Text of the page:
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Crackdown On Ukraine’s Journalists: Where Personal And Political Merge

December 30, 2013
Protests Against Assault on Journalist in Kiev (Pic New York Times)    

At first it appears the latest affront to media freedom – the brutal assault in Kiev on journalist Tatyana Chornovol in the early hours on Christmas Day – is the consequence of her critical account of Interior Minister Vitaliy Zakharchenko’s financial dealings. But that Zakharchenko controls the police that have repeatedly clashed with anti-government protestors in Ukraine, shows how the personal merges with the political in a country bereft of the rule of law.

 “Chornovol was driving home in the early hours on Wednesday, when a sports utility vehicle ambushed and rammed into her car, according to recording taken with a video camera on the dashboard of the journalist’s car, which was later published on the website of the independent Internet newspaper ‘Ukrainska Pravda‘ for which Chornovol writes,” said the New York-based Committee to Protect Journalists (CPJ).
CPJ went on to say that in a video taken at her hospital bed Chornovol – who is being treated for concussion and serious multiple facial injuries had said, “‘I jumped out, tried to run. I was caught and they began beating me on the head. They didn’t say anything. They just hit.'”
Euronews quoted Choronovol in greater detail. “‘Before being beaten, I had filmed the Interior Minister’s residence and the residence of the Ukrainian Prosecutor General and I think that this car started to chase me after I left the prosecutor’s place,'” she had said.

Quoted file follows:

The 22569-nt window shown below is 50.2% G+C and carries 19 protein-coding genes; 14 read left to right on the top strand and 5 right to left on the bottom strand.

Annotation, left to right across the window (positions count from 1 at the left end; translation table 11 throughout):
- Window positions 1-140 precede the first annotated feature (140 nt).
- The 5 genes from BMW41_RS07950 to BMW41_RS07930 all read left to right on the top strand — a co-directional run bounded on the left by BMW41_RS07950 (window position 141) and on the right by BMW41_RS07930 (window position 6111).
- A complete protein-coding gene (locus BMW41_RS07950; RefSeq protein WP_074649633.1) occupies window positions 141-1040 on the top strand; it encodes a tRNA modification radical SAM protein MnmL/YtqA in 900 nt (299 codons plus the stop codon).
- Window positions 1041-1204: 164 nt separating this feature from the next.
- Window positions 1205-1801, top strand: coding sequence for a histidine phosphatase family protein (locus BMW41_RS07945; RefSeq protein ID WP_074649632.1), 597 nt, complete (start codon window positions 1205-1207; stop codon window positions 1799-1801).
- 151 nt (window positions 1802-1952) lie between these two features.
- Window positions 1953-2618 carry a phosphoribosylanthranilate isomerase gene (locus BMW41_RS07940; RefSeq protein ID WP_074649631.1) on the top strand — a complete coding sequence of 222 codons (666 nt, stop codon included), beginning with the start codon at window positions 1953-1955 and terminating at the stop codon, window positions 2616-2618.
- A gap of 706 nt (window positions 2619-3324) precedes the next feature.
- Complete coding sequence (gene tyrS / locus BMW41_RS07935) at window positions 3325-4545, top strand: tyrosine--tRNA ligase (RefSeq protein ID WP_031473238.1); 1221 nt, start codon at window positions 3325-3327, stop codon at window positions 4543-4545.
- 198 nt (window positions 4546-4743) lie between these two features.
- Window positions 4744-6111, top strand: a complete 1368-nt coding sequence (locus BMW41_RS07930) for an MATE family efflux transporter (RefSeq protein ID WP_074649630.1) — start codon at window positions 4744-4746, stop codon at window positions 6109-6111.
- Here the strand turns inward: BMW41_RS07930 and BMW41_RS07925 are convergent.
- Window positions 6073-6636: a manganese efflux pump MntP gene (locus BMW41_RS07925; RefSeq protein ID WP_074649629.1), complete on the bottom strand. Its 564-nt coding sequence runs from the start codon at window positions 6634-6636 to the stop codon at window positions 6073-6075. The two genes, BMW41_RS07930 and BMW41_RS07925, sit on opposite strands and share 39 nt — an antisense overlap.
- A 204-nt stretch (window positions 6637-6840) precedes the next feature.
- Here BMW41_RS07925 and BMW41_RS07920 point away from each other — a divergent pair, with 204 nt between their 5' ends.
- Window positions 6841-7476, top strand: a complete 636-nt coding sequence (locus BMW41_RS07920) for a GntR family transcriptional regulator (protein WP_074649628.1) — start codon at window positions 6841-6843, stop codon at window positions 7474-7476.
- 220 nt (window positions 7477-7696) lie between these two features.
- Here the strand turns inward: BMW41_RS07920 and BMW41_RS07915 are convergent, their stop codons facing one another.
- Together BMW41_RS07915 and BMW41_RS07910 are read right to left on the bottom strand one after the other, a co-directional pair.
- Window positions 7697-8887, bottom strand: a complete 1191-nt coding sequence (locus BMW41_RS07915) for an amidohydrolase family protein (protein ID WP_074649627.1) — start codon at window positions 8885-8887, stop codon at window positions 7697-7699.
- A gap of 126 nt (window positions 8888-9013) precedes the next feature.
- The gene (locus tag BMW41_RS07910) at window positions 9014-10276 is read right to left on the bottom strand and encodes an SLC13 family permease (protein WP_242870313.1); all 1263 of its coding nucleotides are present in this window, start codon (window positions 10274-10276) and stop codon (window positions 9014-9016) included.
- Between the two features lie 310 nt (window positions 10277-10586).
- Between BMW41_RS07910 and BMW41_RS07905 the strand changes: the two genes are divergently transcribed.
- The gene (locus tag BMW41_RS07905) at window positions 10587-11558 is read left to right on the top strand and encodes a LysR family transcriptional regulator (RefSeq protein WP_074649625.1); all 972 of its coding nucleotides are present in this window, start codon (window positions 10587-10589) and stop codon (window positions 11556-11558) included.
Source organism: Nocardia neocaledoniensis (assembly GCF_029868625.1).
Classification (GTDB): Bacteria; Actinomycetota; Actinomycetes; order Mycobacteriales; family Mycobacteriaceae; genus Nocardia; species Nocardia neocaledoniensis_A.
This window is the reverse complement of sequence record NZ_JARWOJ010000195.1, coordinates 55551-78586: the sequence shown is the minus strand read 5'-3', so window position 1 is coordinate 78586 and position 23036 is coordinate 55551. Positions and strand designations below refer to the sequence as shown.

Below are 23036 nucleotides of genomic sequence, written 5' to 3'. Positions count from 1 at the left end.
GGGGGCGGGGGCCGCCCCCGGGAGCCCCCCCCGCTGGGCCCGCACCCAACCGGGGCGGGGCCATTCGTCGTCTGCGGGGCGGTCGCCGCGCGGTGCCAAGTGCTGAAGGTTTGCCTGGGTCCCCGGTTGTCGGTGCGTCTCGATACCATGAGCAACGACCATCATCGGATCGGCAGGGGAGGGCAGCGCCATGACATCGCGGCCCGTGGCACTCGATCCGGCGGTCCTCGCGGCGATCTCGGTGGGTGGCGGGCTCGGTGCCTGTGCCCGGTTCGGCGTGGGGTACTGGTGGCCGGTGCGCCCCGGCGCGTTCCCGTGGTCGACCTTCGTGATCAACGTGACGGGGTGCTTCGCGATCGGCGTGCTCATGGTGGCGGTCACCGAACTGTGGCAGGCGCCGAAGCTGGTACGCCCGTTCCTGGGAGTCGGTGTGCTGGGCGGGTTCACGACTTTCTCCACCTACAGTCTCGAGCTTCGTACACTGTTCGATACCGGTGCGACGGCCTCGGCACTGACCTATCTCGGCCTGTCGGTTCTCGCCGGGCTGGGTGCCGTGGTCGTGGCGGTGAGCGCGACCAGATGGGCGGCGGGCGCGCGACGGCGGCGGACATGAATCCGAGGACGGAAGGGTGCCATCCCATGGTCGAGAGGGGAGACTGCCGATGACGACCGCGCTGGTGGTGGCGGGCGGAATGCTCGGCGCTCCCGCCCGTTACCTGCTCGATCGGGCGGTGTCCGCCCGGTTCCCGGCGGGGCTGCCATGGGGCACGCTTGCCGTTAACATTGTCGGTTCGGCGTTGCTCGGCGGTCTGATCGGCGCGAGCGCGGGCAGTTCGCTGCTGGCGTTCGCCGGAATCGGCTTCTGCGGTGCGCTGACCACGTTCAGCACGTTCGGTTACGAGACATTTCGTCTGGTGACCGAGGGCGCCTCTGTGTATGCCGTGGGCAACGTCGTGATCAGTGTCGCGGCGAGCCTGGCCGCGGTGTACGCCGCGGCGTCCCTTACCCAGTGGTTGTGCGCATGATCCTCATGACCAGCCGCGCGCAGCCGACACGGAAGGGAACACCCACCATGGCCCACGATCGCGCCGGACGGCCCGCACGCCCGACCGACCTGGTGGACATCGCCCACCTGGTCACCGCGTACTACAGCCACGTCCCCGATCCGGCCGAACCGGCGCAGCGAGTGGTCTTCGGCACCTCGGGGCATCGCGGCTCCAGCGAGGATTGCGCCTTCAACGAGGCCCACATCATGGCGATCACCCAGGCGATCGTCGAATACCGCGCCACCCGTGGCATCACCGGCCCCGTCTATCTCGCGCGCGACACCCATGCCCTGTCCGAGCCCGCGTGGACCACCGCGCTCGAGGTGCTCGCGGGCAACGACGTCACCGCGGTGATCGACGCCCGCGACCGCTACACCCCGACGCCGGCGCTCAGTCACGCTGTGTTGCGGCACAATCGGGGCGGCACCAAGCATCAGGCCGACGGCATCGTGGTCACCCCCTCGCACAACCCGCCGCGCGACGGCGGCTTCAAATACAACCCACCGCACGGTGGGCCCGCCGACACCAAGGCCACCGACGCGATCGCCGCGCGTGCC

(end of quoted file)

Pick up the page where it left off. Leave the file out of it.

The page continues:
But soon the personal dissolves into the political. “Zakharchenko has been heavily criticized recently for police brutality in the dispersal of anti-government protests that have swept Ukraine over the past month. Zakharchenko is the most senior official with direct authority over police involved, according to international press reports,” reports CPJ.
RSFpoints out how Ukrainian President Viktor Yanukovych’s government has turned assaulting journalists covering public protests in Kiev to targeting media organisations and now individual journalists. “There has been a sharp increase in violations of freedom of information since the start of the Euromaidan movement. At least 50 journalists have been physically attacked during demonstrations since the start of December and three opposition media were stormed on 9 December,” it said.
RSF, CPJ and other international media watchdogs have demanded an investigation into the assault.
Meanwhile, Euronews said “Angry protesters are demanding the resignation of Ukraine’s Interior Minister Vitaly Zakharchenko after an opposition journalist was badly beaten by unknown attackers. They marched to the ministry in Kyiv, where they also denounced President Victor Yanukovych and insisted that the attack on Tetyana Chornovol is far from an isolated case.”
RSF reported police was investigating the case and arrested three suspects under the Criminal Code for “hooliganism.”
Dispatches from AFP concerning freedom of information, censorship and news coverage in regions where independent media is under threat.